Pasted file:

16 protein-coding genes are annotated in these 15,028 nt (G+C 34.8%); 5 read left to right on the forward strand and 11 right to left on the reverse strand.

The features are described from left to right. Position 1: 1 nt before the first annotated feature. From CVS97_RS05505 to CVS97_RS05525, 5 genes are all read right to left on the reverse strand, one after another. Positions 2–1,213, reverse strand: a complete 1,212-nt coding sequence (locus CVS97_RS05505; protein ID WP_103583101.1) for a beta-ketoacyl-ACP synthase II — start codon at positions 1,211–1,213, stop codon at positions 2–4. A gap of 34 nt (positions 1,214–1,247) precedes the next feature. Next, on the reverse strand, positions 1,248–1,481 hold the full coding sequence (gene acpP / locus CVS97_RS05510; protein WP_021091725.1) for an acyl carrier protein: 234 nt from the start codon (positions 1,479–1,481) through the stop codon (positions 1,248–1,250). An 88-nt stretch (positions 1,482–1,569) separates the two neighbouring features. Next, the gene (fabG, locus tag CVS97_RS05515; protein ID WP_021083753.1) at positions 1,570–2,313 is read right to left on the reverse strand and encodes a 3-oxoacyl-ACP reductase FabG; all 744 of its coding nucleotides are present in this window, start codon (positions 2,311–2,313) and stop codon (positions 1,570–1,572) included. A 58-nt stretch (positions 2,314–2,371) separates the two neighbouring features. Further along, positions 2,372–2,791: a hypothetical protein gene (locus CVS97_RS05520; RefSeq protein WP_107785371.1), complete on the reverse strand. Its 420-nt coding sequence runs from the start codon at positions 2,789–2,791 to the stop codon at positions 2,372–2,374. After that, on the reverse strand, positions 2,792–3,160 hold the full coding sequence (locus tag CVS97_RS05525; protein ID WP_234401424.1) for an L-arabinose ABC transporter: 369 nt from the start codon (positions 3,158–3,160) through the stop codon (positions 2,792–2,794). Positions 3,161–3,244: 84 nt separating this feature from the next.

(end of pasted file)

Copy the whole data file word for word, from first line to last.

16 protein-coding genes are annotated in these 15,028 nt (G+C 34.8%); 5 read left to right on the forward strand and 11 right to left on the reverse strand.

The features are described from left to right. Position 1: 1 nt before the first annotated feature. From CVS97_RS05505 to CVS97_RS05525, 5 genes are all read right to left on the reverse strand, one after another. Positions 2–1,213, reverse strand: a complete 1,212-nt coding sequence (locus CVS97_RS05505; protein ID WP_103583101.1) for a beta-ketoacyl-ACP synthase II — start codon at positions 1,211–1,213, stop codon at positions 2–4. A gap of 34 nt (positions 1,214–1,247) precedes the next feature. Next, on the reverse strand, positions 1,248–1,481 hold the full coding sequence (gene acpP / locus CVS97_RS05510; protein WP_021091725.1) for an acyl carrier protein: 234 nt from the start codon (positions 1,479–1,481) through the stop codon (positions 1,248–1,250). An 88-nt stretch (positions 1,482–1,569) separates the two neighbouring features. Next, the gene (fabG, locus tag CVS97_RS05515; protein ID WP_021083753.1) at positions 1,570–2,313 is read right to left on the reverse strand and encodes a 3-oxoacyl-ACP reductase FabG; all 744 of its coding nucleotides are present in this window, start codon (positions 2,311–2,313) and stop codon (positions 1,570–1,572) included. A 58-nt stretch (positions 2,314–2,371) separates the two neighbouring features. Further along, positions 2,372–2,791: a hypothetical protein gene (locus CVS97_RS05520; RefSeq protein WP_107785371.1), complete on the reverse strand. Its 420-nt coding sequence runs from the start codon at positions 2,789–2,791 to the stop codon at positions 2,372–2,374. After that, on the reverse strand, positions 2,792–3,160 hold the full coding sequence (locus tag CVS97_RS05525; protein ID WP_234401424.1) for an L-arabinose ABC transporter: 369 nt from the start codon (positions 3,158–3,160) through the stop codon (positions 2,792–2,794). Positions 3,161–3,244: 84 nt separating this feature from the next.